Vladimir Fyodorovich Dzhunkovskiy (Russian: Владимир Фëдорович Джунковский, September 19 [O.S. September 7] 1865, Saint Petersburg - February 21, 1938, Moscow) was a Russian statesman. He held the posts of the Governor of Moscow Guberniya and the Governor-General of Moscow (August 6, 1908 - January 25, 1913).
Dzhunkovskiy was a scion of nobles from Poltava Guberniya. An alumnus of the Page Corps, he started the military service in the Imperial Guard (Russia) of Preobrazhensky Regiment. Dzhunkovskiy served as adjutant of Grand Duke Sergei Alexandrovich, the head of the Moscow City Board of the People's Soberness Trusteeship and the Chief of the Special Corps of Gendarmes.
In 1908 he was appointed Governor-General of Moscow. Dzhunkovskiy's governorship was marked by the bloom of cultural life in Moscow as several hubs have been opened. Dzhunkovskiy was considered to be affiliated with Freemasons.
In 1913 he was appointed First Deputy Interior Minister, head of the Okhrana and purified the police. Two years later, in June 1915 he was responsible for a report on the drunk Grigori Rasputin after the alleged incident in the Yar restaurant in March. Besides Dzhunkovsky failed to get his hands on a manuscript written by Iliodor. On August 19, 1915 he was discharged from most of his posts. Stepan Beletsky became his successor. In January 1916 Dzhunkovsky was sent to Siberia where he commanded the 15th Siberian Rifle Division on the Western Front (Russian Empire). In April, 1917 he gained the rank of General-Lieutenant; in September he commanded the 3rd Siberian Army Corps.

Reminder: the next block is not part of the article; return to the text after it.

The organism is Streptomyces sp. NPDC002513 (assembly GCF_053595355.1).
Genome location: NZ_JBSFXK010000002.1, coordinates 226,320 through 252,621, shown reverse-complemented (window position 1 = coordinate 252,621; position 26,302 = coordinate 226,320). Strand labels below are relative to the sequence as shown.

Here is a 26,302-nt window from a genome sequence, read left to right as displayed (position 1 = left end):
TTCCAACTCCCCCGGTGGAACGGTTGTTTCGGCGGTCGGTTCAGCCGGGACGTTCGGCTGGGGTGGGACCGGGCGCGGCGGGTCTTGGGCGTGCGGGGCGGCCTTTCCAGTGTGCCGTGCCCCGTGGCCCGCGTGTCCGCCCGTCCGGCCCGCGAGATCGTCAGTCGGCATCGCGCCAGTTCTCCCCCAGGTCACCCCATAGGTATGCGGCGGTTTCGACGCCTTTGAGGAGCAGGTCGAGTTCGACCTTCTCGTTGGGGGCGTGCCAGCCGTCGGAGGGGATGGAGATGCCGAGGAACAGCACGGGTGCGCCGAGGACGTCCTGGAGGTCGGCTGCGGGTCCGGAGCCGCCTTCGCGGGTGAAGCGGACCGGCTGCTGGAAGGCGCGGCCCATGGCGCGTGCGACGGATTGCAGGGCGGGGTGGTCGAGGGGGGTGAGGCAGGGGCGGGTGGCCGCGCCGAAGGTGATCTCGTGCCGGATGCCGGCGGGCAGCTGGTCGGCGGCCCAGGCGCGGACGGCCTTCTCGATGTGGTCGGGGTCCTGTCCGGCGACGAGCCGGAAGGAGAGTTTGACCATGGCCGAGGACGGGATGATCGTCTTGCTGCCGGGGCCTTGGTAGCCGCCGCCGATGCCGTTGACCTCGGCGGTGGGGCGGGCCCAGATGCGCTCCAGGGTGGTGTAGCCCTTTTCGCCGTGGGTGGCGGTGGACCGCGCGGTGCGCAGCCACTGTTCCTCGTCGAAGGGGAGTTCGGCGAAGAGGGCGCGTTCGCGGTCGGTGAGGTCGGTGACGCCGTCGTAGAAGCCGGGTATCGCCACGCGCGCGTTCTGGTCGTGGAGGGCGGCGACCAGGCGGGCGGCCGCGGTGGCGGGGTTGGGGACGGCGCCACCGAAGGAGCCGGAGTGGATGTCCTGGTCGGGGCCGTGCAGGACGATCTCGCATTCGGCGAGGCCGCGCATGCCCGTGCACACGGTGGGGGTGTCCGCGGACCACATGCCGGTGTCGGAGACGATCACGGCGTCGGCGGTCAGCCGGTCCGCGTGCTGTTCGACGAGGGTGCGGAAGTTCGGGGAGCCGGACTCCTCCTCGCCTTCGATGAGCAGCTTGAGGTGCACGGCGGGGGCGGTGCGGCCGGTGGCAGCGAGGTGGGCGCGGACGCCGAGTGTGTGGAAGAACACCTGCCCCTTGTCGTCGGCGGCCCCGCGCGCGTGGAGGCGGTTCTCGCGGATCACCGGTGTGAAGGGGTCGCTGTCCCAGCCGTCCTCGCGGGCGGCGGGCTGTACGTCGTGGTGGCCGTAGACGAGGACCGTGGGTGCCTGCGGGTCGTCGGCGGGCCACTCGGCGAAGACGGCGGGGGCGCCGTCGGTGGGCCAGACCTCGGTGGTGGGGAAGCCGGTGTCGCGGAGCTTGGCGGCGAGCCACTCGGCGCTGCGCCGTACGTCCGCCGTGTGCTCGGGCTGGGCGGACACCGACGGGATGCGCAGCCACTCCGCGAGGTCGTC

Life after revolution and death
Following the Russian Revolution, Dzhunkovskiy was released from all official duties. In 1918 he was arrested by Soviet security services, who accused him of aiding in the suppression of the Revolution of 1905. Dzhunkovsky was imprisoned in the Butyrka and Taganka prisons.
In 1921 Dzhunkovsky was released as he was able to prove himself loyal to the new government. During the 1920s he served as security consultant of OGPU. He is credited as one of the creators of the Soviet Union's passport system.
- Per B. I. Nikolayevskiy
- B. Pares (1939), p. 282.
- B. Pares (1939), "The Fall of the Russian Monarchy", p. 264.